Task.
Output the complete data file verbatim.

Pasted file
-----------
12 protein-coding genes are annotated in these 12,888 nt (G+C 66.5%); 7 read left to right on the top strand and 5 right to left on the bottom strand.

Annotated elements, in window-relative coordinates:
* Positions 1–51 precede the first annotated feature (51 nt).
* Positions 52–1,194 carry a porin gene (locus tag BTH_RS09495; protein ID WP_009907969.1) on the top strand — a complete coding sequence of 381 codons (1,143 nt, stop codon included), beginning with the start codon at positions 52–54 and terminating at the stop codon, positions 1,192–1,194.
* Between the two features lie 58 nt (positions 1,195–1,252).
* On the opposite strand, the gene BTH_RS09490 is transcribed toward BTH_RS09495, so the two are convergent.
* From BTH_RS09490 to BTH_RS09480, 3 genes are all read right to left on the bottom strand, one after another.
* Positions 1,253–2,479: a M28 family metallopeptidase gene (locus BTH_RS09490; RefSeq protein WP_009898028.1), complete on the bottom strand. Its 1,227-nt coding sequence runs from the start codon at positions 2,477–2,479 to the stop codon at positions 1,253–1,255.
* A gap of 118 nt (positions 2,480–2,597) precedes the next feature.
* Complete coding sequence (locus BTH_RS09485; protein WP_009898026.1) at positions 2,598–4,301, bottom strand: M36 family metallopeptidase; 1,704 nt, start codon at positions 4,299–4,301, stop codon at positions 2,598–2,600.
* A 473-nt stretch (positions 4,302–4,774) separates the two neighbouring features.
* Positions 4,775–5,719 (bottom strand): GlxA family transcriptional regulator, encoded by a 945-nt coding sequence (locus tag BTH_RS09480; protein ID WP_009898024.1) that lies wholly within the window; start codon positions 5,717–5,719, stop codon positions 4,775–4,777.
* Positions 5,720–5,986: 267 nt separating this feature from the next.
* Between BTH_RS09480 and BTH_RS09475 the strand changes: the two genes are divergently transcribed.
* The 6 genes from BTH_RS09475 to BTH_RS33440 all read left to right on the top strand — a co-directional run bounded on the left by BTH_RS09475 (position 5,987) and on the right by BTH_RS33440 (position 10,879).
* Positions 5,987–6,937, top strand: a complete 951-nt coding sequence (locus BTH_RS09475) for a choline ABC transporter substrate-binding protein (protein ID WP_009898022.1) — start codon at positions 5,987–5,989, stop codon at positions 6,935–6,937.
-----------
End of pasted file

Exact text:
12 protein-coding genes are annotated in these 12,888 nt (G+C 66.5%); 7 read left to right on the top strand and 5 right to left on the bottom strand.

Annotated elements, in window-relative coordinates:
* Positions 1–51 precede the first annotated feature (51 nt).
* Positions 52–1,194 carry a porin gene (locus tag BTH_RS09495; protein ID WP_009907969.1) on the top strand — a complete coding sequence of 381 codons (1,143 nt, stop codon included), beginning with the start codon at positions 52–54 and terminating at the stop codon, positions 1,192–1,194.
* Between the two features lie 58 nt (positions 1,195–1,252).
* On the opposite strand, the gene BTH_RS09490 is transcribed toward BTH_RS09495, so the two are convergent.
* From BTH_RS09490 to BTH_RS09480, 3 genes are all read right to left on the bottom strand, one after another.
* Positions 1,253–2,479: a M28 family metallopeptidase gene (locus BTH_RS09490; RefSeq protein WP_009898028.1), complete on the bottom strand. Its 1,227-nt coding sequence runs from the start codon at positions 2,477–2,479 to the stop codon at positions 1,253–1,255.
* A gap of 118 nt (positions 2,480–2,597) precedes the next feature.
* Complete coding sequence (locus BTH_RS09485; protein WP_009898026.1) at positions 2,598–4,301, bottom strand: M36 family metallopeptidase; 1,704 nt, start codon at positions 4,299–4,301, stop codon at positions 2,598–2,600.
* A 473-nt stretch (positions 4,302–4,774) separates the two neighbouring features.
* Positions 4,775–5,719 (bottom strand): GlxA family transcriptional regulator, encoded by a 945-nt coding sequence (locus tag BTH_RS09480; protein ID WP_009898024.1) that lies wholly within the window; start codon positions 5,717–5,719, stop codon positions 4,775–4,777.
* Positions 5,720–5,986: 267 nt separating this feature from the next.
* Between BTH_RS09480 and BTH_RS09475 the strand changes: the two genes are divergently transcribed.
* The 6 genes from BTH_RS09475 to BTH_RS33440 all read left to right on the top strand — a co-directional run bounded on the left by BTH_RS09475 (position 5,987) and on the right by BTH_RS33440 (position 10,879).
* Positions 5,987–6,937, top strand: a complete 951-nt coding sequence (locus BTH_RS09475) for a choline ABC transporter substrate-binding protein (protein ID WP_009898022.1) — start codon at positions 5,987–5,989, stop codon at positions 6,935–6,937.